Just a day after the House approved increasing DMV fees in a party line vote, the governor and state Republicans weigh in with separate online videos.
Delaware’s transportation fund faces a $780 million shortfall over the next six years. On that fact, there is agreement in Legislative Hall. How to eliminate that shortfall, on the other hand, is the subject of great debate.
On Thursday, all 25 Democrats in the state House voted in favor of increasing DMV fees to start the process of making up that shortfall. All 16 House Republicans voted against the plan.
Now, the debate is playing out in a pair of videos posted online Friday afternoon by Delaware Republicans and by Governor Jack Markell, a Democrat.
The Republican message is delivered by House Minority Leader Danny Short, who represents Seaford. Short said Republicans oppose the fee increase in part because it doesn’t also address reducing expenses. “Despite negotiations between Republicans and Democrats to find a mutually acceptable long-term answer, House Democrats on Thursday unilaterally passed a bill hiking 14 vehicle related fees.”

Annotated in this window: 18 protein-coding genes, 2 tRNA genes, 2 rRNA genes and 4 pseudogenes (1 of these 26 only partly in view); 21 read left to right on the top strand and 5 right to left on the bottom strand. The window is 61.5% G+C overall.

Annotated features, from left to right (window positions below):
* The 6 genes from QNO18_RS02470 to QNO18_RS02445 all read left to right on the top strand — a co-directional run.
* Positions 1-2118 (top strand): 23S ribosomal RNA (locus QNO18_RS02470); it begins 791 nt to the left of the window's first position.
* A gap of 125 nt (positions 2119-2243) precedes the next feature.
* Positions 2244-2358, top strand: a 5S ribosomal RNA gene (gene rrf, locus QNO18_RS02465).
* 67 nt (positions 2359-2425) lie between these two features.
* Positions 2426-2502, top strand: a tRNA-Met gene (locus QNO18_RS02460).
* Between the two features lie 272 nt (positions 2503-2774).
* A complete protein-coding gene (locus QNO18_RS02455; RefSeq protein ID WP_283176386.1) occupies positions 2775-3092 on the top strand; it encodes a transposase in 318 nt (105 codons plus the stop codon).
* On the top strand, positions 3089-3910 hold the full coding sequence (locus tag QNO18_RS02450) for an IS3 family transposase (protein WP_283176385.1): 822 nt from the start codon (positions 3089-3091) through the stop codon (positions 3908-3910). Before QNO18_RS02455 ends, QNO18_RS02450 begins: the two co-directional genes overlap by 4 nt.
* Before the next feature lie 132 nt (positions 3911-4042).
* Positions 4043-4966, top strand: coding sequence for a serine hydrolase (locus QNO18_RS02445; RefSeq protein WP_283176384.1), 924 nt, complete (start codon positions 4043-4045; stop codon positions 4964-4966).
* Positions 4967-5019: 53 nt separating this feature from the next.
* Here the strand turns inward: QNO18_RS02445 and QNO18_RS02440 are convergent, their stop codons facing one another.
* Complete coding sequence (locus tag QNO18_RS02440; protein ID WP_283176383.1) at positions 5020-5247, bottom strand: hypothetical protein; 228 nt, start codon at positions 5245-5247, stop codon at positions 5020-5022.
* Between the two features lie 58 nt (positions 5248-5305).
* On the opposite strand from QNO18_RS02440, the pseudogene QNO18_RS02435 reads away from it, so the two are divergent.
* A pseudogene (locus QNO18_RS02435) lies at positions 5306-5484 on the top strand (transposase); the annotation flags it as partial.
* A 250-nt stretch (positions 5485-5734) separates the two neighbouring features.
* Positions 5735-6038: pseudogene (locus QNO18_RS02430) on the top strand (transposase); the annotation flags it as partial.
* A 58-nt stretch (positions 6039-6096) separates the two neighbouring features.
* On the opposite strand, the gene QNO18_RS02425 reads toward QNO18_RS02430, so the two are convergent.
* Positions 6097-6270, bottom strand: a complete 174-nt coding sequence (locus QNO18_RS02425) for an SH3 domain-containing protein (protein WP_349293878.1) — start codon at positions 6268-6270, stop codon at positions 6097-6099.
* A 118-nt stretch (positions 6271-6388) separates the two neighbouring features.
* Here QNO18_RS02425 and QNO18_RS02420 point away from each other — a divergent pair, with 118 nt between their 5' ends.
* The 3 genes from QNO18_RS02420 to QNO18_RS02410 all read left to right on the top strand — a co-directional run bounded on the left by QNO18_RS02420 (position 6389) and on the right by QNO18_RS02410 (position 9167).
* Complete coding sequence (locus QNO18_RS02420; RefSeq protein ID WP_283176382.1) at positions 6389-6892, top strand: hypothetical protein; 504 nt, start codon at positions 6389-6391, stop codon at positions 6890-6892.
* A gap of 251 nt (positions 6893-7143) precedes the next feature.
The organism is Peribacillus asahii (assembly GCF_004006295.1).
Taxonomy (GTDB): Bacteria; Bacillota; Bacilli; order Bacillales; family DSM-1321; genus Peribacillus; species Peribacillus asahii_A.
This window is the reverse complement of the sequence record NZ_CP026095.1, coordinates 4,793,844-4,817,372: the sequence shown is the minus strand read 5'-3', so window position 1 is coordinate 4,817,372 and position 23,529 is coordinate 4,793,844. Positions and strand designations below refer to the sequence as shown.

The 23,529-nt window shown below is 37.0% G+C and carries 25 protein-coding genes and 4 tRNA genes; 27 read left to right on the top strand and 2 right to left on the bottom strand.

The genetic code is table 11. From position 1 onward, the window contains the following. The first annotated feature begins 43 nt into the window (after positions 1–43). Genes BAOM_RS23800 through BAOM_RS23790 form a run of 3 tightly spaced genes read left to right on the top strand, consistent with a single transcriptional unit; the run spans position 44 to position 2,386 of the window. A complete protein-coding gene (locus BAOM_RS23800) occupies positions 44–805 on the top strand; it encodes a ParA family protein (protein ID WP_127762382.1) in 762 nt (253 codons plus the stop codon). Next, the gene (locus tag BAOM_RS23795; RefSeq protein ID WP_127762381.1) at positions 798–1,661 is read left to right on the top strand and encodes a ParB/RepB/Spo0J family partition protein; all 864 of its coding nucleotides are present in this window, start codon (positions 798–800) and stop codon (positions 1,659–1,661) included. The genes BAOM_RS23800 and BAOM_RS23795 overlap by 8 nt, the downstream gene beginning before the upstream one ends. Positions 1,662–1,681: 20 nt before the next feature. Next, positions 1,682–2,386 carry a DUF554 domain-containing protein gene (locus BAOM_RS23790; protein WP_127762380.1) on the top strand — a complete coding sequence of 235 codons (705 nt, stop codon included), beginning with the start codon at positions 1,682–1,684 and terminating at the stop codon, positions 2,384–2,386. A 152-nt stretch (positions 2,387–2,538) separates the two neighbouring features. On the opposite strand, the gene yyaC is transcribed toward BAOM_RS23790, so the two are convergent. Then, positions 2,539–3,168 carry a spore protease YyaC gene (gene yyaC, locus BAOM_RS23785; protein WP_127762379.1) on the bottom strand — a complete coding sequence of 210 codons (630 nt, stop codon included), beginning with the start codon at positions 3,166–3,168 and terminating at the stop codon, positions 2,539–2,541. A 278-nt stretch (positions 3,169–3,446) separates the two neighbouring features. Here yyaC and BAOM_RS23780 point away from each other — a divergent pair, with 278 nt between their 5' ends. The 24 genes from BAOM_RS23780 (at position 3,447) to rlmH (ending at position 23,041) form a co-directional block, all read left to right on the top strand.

Short said Republicans are also advocating moving the Department of Transportation’s operating expenses out of the Transportation Trust Fund. Funding for DelDOT operations were first moved to the TTF 25 years ago. The GOP plan would transition DelDOT funding back to the General Fund gradually over seven years. “While challenging, this move would solve the long-term structural funding problem, without the need for higher vehicle fees, a gas tax hike, or additional borrowing.”
For his part, Gov. Markell did not specifically mention the proposed increase in DMV fees, but he did highlight the scope of the problem facing Delaware’s infrastructure.
“Evidence of poor conditions and lack of needed construction activity is all around us,” Markell said, once again highlighting the chunk of concrete that fell from the I-95 bridge over the Brandywine River. He used that concrete chunk as a visual aid during January’s State of the State Address.
Last year, Markell proposed a 10-cent gas tax increase to help bridge the transportation funding gap. This year, he told lawmakers that he wanted to hear their ideas for fixing the problem. “I am open to considering all ideas to fund our infrastructure responsibly. The benefits will be immediate.”
He also expressed the need for the problem to be addressed sooner than later. “Repairs will only get more expensive and the condition of the roads and bridges we all travel will only worsen the longer we wait,” Markell said. “I believe the time to act is now.”
The DMV fee increase is now waiting action in the Senate.